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From The CriticsReviewer: Aimee Wonderlick, MS, CGC (Northwestern University Feinberg School of Medicine)
Description: This is a thorough resource for healthcare professionals working in the field of cancer genetics, providing a detailed overview of all aspects of cancer risk assessment and the process of genetic susceptibility testing. Given the explosion of information in the field of cancer genetics over the past several years, this second edition is a much-needed update to the first edition, which was published in 1994.
Purpose: According the author, the purpose is to help new genetic counselors get started, to provide an updated resource for those already in the field, and to provide healthcare professionals not working in the field with a practical resource for key facts and figures. As the only reference devoted entirely to the topic of counseling about cancer, this book is a necessary complement to other books that focus on the medical and scientific details of hereditary cancer syndromes. The author's objectives are met.
Audience: This book is directed primarily at genetic counselors and genetic counseling students, although other healthcare professionals who work with oncology patients and their families will also find it useful. The author is one of the first genetic counselors to begin practicing in the subspecialty of cancer risk counseling, and she continues to be recognized as an expert in the field.
Features: In order to provide cancer risk counseling, practitioners must have an understanding of general information about cancer, including terminology, epidemiology, detection and treatment, and cancer cell biology. These topics are reviewed in the first three chapters. The remainder of the book provides descriptions of 30 major hereditary cancer syndromes and a thorough discussion of the components of cancer risk counseling and the process of genetic susceptibility testing. Chapter 5, which provides a list of hereditary cancer syndromes associated with a specific tumor type, will be particularly useful for genetic counselors in researching differential diagnoses. Both novice and experienced genetic counselors will find that the chapters on collecting and interpreting family histories and the cancer genetic counseling session offer numerous practical suggestions and a well-written, succinct yet systematic, overview of both topics. The majority of referrals to cancer risk counselors are for evaluation of family histories of breast, ovarian, and colon cancer. For this reason, the author could have devoted an entire chapter to more in-depth coverage of the identification and management of hereditary breast/ovarian and hereditary colon cancer syndromes.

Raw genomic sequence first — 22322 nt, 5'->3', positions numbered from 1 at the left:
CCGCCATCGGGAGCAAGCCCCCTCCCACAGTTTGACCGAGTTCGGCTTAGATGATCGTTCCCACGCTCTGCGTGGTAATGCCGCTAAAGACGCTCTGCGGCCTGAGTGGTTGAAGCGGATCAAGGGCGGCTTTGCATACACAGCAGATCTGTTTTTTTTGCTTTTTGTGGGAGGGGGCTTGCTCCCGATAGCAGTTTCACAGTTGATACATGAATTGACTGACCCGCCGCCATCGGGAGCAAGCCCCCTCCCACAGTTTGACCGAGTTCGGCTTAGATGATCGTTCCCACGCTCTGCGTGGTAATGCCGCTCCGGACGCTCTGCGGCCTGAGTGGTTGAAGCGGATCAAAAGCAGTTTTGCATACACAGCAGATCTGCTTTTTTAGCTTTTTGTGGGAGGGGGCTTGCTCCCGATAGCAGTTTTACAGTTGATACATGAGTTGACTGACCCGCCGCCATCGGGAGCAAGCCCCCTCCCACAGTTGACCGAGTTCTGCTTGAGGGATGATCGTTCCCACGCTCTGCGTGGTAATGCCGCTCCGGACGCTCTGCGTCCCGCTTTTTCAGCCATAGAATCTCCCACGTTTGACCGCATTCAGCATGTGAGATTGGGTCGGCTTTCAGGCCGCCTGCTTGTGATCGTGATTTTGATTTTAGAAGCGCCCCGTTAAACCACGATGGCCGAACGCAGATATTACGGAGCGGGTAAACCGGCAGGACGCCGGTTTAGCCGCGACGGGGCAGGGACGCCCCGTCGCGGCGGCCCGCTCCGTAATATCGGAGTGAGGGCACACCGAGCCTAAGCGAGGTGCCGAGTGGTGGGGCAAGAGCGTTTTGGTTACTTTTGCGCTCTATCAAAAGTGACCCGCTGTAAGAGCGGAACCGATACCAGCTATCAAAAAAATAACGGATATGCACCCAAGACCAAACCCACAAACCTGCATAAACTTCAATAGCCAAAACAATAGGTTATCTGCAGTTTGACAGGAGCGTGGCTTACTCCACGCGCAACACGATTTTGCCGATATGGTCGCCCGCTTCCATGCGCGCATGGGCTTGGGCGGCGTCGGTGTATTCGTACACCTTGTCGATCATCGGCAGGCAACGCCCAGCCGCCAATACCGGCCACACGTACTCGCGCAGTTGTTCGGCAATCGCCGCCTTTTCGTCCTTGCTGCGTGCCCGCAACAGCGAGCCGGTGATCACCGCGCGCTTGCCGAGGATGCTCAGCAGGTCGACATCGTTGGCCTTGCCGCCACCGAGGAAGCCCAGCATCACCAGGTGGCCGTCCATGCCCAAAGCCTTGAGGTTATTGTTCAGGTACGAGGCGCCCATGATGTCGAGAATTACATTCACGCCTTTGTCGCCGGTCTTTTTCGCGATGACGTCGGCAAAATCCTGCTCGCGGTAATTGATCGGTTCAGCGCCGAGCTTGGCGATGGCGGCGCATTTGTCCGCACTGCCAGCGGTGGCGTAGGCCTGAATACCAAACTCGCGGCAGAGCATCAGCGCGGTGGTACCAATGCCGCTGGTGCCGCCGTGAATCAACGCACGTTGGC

Assessment: This is an invaluable, reader-friendly resource for genetic counselors and other clinicians working in the field of cancer genetics. This is also the text of choice for genetic counseling training programs. The case examples have been expanded from the previous edition and reflect the enormous increase in knowledge about the practice of cancer genetic counseling over the last seven years. As much as a book focusing on this emerging field was needed in 1993, a second edition was needed for 2002.